In the Estate of Christiansen v. Commissioner case, the decedent, who died in April 2001, left all property to her only child H through will that anticipated disclaimer and H disclaimed a portion of the gross estate valued at over $6,350,000. The will provided that 75% of the disclaimed portion would pass to a charitable foundation and 25% would pass to 20-year charitable lead annuity trust to pay the annuity to the foundation. H did not disclaim the contingent remainder interest in the property passing to the trust; the estate claimed deductions for values of property passing to trust to the extent of present value of annuity interest, and of property passing to the foundation. The IRS determined a higher value of the estate than reported on the return and disallowed the deductions for property passing to the trust and to the foundation, but parties stipulated higher value for estate and the IRS conceded deductibility of the original amount passing to the foundation. The Tax Court determined that no deduction was allowed for value of any property passing to the trust since H's partial disclaimer was not qualified under Section 2518 and deduction was allowed for the full value of the property passing to the foundation since disclaimer of that property was qualified partial disclaimer under Section 2518 and not public policy precluded increasing the amount of the deduction.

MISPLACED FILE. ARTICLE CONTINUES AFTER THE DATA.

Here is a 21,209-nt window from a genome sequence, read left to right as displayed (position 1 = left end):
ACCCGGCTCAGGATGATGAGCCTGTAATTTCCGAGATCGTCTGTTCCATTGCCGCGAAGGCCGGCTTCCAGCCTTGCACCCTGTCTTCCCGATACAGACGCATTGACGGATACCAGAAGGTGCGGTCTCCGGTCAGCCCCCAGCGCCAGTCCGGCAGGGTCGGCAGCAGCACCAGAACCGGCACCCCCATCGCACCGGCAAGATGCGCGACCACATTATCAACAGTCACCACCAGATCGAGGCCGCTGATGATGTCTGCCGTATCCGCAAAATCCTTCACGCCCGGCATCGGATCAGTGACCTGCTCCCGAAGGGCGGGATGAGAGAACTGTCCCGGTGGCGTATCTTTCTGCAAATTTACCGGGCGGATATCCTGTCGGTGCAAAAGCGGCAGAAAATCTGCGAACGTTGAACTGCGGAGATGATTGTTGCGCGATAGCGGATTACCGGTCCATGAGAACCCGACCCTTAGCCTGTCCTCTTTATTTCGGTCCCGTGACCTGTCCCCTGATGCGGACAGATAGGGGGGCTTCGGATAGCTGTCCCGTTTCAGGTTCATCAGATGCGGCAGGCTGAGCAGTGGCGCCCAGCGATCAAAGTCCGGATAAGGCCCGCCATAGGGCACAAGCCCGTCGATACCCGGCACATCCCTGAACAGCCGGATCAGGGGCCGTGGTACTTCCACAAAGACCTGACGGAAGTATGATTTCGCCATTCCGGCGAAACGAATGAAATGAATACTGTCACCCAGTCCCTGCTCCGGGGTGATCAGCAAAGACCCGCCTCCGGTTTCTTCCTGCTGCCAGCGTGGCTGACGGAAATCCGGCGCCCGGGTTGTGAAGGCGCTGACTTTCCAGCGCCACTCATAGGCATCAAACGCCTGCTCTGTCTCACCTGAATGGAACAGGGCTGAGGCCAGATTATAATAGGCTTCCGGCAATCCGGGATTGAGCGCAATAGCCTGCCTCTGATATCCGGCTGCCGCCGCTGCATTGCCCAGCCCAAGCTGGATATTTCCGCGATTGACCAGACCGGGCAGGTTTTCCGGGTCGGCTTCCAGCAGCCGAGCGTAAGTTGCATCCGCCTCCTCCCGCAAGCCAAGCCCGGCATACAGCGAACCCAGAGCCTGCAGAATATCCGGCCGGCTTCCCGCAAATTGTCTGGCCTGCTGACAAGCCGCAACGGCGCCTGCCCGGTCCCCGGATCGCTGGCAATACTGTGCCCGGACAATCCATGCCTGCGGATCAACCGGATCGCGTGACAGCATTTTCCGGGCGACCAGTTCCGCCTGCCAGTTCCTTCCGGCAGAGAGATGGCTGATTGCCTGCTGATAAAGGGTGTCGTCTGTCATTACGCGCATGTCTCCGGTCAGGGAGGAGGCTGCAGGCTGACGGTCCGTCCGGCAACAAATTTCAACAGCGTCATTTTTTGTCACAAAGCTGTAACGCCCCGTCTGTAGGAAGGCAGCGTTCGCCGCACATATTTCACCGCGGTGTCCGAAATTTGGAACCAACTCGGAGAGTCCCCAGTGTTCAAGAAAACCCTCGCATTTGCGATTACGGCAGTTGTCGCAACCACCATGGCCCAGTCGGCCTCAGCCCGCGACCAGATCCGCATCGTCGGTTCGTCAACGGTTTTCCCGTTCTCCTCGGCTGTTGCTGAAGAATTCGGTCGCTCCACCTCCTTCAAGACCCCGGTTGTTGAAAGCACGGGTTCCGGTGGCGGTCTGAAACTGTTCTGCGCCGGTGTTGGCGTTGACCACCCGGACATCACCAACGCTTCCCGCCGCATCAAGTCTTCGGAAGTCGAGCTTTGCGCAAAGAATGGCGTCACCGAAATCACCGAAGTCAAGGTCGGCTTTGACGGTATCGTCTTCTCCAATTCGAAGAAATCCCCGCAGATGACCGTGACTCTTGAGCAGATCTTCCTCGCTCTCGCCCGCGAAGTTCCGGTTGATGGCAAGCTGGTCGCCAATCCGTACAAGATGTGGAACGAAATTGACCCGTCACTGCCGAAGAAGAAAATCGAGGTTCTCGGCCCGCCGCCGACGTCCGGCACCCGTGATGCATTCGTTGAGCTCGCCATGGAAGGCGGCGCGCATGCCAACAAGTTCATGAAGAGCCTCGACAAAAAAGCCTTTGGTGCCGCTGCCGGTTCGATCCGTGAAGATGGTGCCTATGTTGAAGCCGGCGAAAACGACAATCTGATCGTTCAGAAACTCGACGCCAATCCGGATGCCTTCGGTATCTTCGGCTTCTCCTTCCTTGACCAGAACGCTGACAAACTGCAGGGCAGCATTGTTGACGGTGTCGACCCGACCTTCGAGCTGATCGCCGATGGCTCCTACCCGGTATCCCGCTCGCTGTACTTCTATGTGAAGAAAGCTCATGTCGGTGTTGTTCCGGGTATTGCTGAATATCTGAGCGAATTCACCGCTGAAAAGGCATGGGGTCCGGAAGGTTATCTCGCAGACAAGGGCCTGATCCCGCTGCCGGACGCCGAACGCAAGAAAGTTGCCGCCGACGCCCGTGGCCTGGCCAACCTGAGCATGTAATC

ESTATE OF HELEN CHRISTIANSEN, DECEASE
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"ESTATE OF HELEN CHRISTIANSEN, DECEASED, CHRISTINE CHRISTIANSEN HAMILTON, PERSONAL REPRESENTATIVE, PETITIONER v. COMMISSIONER OF INTERNAL REVENUE, RESPONDENT"Please download to view full document